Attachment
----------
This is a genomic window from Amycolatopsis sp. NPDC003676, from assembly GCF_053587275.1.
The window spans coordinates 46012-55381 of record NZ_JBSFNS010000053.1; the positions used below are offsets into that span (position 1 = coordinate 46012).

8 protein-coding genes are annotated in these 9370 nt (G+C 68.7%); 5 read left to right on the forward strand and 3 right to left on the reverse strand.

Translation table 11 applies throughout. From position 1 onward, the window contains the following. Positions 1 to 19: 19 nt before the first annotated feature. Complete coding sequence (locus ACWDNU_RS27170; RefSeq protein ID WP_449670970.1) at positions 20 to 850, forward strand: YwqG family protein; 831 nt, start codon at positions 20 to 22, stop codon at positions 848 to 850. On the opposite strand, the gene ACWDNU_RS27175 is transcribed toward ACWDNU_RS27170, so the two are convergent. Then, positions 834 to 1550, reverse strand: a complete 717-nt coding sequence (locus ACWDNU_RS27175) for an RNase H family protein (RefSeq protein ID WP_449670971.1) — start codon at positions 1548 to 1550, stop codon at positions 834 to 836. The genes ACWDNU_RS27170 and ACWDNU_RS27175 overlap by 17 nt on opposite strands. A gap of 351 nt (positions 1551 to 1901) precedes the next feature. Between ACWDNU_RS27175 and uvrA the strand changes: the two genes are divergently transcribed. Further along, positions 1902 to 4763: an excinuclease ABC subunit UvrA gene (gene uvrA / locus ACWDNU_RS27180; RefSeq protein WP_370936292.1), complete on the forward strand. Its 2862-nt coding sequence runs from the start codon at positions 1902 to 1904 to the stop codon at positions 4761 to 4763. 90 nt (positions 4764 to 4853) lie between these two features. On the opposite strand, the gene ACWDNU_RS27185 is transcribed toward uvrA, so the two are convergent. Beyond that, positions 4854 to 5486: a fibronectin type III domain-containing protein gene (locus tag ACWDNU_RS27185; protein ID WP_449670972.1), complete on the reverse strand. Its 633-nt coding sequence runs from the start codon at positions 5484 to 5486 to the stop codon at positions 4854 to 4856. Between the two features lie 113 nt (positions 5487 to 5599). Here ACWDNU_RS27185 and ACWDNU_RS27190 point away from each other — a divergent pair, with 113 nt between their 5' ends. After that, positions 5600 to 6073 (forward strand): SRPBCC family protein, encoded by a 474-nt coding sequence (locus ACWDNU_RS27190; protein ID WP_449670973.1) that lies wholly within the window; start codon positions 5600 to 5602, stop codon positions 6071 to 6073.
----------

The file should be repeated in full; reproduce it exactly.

This is a genomic window from Amycolatopsis sp. NPDC003676, from assembly GCF_053587275.1.
The window spans coordinates 46012-55381 of record NZ_JBSFNS010000053.1; the positions used below are offsets into that span (position 1 = coordinate 46012).

8 protein-coding genes are annotated in these 9370 nt (G+C 68.7%); 5 read left to right on the forward strand and 3 right to left on the reverse strand.

Translation table 11 applies throughout. From position 1 onward, the window contains the following. Positions 1 to 19: 19 nt before the first annotated feature. Complete coding sequence (locus ACWDNU_RS27170; RefSeq protein ID WP_449670970.1) at positions 20 to 850, forward strand: YwqG family protein; 831 nt, start codon at positions 20 to 22, stop codon at positions 848 to 850. On the opposite strand, the gene ACWDNU_RS27175 is transcribed toward ACWDNU_RS27170, so the two are convergent. Then, positions 834 to 1550, reverse strand: a complete 717-nt coding sequence (locus ACWDNU_RS27175) for an RNase H family protein (RefSeq protein ID WP_449670971.1) — start codon at positions 1548 to 1550, stop codon at positions 834 to 836. The genes ACWDNU_RS27170 and ACWDNU_RS27175 overlap by 17 nt on opposite strands. A gap of 351 nt (positions 1551 to 1901) precedes the next feature. Between ACWDNU_RS27175 and uvrA the strand changes: the two genes are divergently transcribed. Further along, positions 1902 to 4763: an excinuclease ABC subunit UvrA gene (gene uvrA / locus ACWDNU_RS27180; RefSeq protein WP_370936292.1), complete on the forward strand. Its 2862-nt coding sequence runs from the start codon at positions 1902 to 1904 to the stop codon at positions 4761 to 4763. 90 nt (positions 4764 to 4853) lie between these two features. On the opposite strand, the gene ACWDNU_RS27185 is transcribed toward uvrA, so the two are convergent. Beyond that, positions 4854 to 5486: a fibronectin type III domain-containing protein gene (locus tag ACWDNU_RS27185; protein ID WP_449670972.1), complete on the reverse strand. Its 633-nt coding sequence runs from the start codon at positions 5484 to 5486 to the stop codon at positions 4854 to 4856. Between the two features lie 113 nt (positions 5487 to 5599). Here ACWDNU_RS27185 and ACWDNU_RS27190 point away from each other — a divergent pair, with 113 nt between their 5' ends. After that, positions 5600 to 6073 (forward strand): SRPBCC family protein, encoded by a 474-nt coding sequence (locus ACWDNU_RS27190; protein ID WP_449670973.1) that lies wholly within the window; start codon positions 5600 to 5602, stop codon positions 6071 to 6073.